Wednesday, 23 March 2011

Getting things right

Hi all. Griddon here. I read a forum post recently where, responding to a new player asking for the low down on Flames of War, a guy highlighted the difference between a 'recreationist' and a 're-creationist' and how their approaches to the game may vary. Which one was I? I thought I knew but then considering my first efforts at building a Flames of War army I might sit somewhere between the two.

A re-creationist would place high importance on accurately representing their chosen regiment. A recreationist might only care for the rules or the game play. A re-creationist might get annoyed playing an opponent with an unpainted army and sweat at the prospect of someone running an Italian list against an Eastern Front opponent. A recreationist wouldn't care - they just want to roll dice. I'd consider myself more of a re-creationist. I like the 'look' of a battle as much as actually playing it. For me, there really is some reward to seeing nicely painted minis amongst nicely finished terrain.

When I set about designing my Irish Guard list, I wanted to make sure I respected the method of warfare employed by the Guards in Operation Garden and pick appropriate units for a column march. In retrospect I didn't pay too much attention to how my Irish Guards should look when I put together the shopping list for my entire 1750 list. I ordered the standard late war rifle platoon box. Seemed sensible. It's a late war British infantry list. Right?

Late War British Rifle Company
Erm no. Sadly not quite right.

As someone pointed out on my painting blog, during WWII Irish Guards wore the Mk II helmet and not the late war Mk III helmet as featured in the box. Is this correct? Well, I've seen quite a few photos of the Irish Guards in Holland and it would seem so.

MkII Helmet
Mk III Helmet
With a game that is based on stuff that actually happened, how important is it to be perfectly correct in the detail you apply to your models? There are quite a number of factors and at the end of the day it should always be down to personal choice. I like Flames of War because it's a relatively cheap miniature based table top game to get into. Having three fully painted late war infantry platoons that aren't deliberately specific to any unit is great for variety. With a few support options swopped out, my Irish Guards can be 15th Scots partnered with 6th Guards Tank Brigade in Normandy for example.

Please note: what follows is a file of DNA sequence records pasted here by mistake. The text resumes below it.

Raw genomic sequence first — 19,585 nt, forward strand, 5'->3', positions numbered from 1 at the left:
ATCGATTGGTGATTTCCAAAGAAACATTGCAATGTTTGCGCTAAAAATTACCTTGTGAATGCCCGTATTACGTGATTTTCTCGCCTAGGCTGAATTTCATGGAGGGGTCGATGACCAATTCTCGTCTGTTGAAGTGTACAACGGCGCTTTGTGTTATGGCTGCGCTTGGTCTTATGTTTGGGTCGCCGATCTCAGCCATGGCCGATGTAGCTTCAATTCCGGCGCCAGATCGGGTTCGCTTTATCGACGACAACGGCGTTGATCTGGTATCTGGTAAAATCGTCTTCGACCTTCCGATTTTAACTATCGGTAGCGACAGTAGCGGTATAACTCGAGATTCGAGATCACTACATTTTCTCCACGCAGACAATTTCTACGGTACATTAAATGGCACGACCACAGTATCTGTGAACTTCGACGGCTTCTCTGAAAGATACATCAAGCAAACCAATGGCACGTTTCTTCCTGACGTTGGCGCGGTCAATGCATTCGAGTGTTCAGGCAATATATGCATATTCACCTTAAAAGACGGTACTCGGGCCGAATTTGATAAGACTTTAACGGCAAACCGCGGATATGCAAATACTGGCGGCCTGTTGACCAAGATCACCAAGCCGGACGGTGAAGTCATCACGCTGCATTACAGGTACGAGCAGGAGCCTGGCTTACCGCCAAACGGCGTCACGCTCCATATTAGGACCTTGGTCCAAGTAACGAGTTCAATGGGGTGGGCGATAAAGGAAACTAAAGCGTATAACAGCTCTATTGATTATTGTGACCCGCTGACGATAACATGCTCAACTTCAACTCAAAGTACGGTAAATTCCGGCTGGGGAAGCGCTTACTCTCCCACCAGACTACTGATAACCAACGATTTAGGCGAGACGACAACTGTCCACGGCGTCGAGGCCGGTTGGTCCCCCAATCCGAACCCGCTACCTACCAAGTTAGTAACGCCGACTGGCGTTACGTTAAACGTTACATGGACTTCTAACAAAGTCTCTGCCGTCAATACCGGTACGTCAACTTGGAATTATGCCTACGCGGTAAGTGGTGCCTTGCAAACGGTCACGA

A selection of my British late war infantry stands.

However, there are people in the hobby that are sticklers for detail. The pure re-creationists. I note some tournaments even have a 'historical accuracy' bonus score for armies that are correctly represented on the table top. I'm not sure how far that would extend and whether penalities would apply for incorrect helmets being worn for the chosen regiment and theatre.

At the end of the day my personal preferences are for my opponents to have painted armies and I'd prefer to see some semblence of historical accuracy to the list design. I also really like to have good quality terrain. However, for me, a history quiz the game isn't and I'd probably not even notice small details like uniform types, braid colours or helmet styles. As such, I'm happy to sit somewhere between the two classifications.

What's your view?


  1. I tend to be like yourself. I give much time to making my models look good and complete on the table. I feel let down when my opponent has the silver surfers on the table.

    I like to accurately portray my units but at the same time I leave some wiggle room so I can field units from various time periods ...

  2. I'm like you Jmezz, I like my models to be as accurate as possible, even going sa far as making them unit specific. But that's my taste's for my own forces, I'm not really fussed regarding my opponents historical accuracy, just as long as they are painted ;)